“#Breaking: we’ve decrypted text messages w/ real reason @Baird quit #cdnpoli abruptly. Video too. Stay tuned. #CCLeaks #AnonDown #OpAnonDown,” the tweet reads.
The hackers behind that account earlier leaked a document marked with a security classification of secret purporting to be from the Treasury Board of Canada and revealing previously unknown details of the foreign stations of the Canadian Security Intelligence Service (CSIS).
The government has not debunked the CSIS information as bogus. The National Post has not been able to independently verify it is a legitimate document.
“We do not comment on leaked documents and we continue to monitor this situation closely,”
Secrets about the foreign activities of Canada’s spy agency — including the size of its network of foreign stations, the volume of sensitive communications they handle and their deeply antiquated system of information sharing — are revealed in what is purported to be a sensitive government document hacked by Anonymous and released Monday in a vendetta against Canadian authorities.
“We are now privy to many of Stephen Harper’s most cherished secrets,” said a spokesman for the Anonymous hacktivists involved in the leak operation. “We will be releasing stunning secrets at irregular intervals.”
At an event in Taylor, British Columbia, Wednesday, Tony Clement, President of the Treasury Board of Canada, was asked by the Alaska Highway News about the leaks.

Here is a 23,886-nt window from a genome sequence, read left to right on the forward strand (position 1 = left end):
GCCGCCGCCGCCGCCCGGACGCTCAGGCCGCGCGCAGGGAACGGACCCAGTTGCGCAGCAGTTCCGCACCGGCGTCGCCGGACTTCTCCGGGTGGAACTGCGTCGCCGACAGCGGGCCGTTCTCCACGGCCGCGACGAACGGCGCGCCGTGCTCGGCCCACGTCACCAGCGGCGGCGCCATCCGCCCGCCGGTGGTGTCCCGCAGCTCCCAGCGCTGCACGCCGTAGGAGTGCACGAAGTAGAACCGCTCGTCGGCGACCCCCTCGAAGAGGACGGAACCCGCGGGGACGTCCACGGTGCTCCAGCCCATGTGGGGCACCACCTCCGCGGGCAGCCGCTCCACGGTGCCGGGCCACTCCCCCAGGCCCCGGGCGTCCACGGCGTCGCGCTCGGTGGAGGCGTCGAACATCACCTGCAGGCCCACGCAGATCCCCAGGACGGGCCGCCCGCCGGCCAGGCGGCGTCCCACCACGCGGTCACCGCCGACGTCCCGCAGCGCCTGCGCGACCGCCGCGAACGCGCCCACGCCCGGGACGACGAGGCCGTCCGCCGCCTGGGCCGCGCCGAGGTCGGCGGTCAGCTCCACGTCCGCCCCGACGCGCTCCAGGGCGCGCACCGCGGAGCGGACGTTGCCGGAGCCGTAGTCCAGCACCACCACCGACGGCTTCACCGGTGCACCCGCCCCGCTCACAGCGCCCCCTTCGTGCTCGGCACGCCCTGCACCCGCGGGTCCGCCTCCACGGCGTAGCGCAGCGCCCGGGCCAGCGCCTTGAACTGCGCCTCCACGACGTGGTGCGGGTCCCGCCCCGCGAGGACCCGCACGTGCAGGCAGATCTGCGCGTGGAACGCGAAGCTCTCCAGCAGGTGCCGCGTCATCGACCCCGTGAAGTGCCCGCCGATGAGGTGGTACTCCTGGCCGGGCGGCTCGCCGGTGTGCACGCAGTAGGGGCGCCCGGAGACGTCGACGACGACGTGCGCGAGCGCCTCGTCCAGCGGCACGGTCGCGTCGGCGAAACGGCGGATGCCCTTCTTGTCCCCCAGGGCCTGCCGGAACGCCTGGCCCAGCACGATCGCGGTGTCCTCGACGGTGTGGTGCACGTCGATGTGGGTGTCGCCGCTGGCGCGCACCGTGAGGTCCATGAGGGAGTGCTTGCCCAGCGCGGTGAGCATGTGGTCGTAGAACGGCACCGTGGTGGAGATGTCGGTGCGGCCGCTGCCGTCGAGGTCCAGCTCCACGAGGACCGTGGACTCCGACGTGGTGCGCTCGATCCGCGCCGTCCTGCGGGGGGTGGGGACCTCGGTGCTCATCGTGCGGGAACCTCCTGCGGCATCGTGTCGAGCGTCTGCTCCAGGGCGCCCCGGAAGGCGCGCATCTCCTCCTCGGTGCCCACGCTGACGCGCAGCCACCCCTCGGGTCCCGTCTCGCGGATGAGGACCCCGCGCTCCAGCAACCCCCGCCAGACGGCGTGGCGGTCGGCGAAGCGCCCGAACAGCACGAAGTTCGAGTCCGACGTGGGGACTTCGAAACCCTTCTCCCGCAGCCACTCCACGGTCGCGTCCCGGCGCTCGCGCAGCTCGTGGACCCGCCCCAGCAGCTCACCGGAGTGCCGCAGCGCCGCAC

“I don’t comment on the veracity of leaked documents,” the newspaper quotes him saying. “Let me just say this… we treat any and all breaches very seriously. While this Anonymous group has kind of a clownish way of going about its advocacy and business, these are very serious issues.”
In response, a spokesperson for the hackers told the Post: “We are filled with all kinds of pleasures that Tony Clement blocked us on Twitter then called us ‘clownish.’
“Court jesters, clowns and political comedians have always been able to tell truths where others cannot.”
The CBC reported that the leak is now subject to a criminal probe by the RCMP and an investigation by the Communications Security Establishment Canada (CSE).
Neither agency would confirm this.
It would be inappropriate for the RCMP to comment on documents that are leaked and/or that do not originate from our organization
“Only in the event that an investigation results in the laying of criminal charges, would the RCMP confirm its investigation,” said Sergeant Harold Pfleiderer, a spokesman for the RCMP’s national headquarters.
“Also, it would be inappropriate for the RCMP to comment on documents that are leaked and/or that do not originate from our organization.”
The CSE referred calls to Public Safety, which in turn had no information it would impart.
The Post has been in contact with a spokesperson for the Anonymous team claiming responsibility for the hacks and leak, who demanded anonymity, unsurprisingly.
Baird had a successful political life spanning two decades where he became known for his tremendous energy, partisanship and quick tongue as he defended his government. He was foreign minister for more than three years prior to his resignation.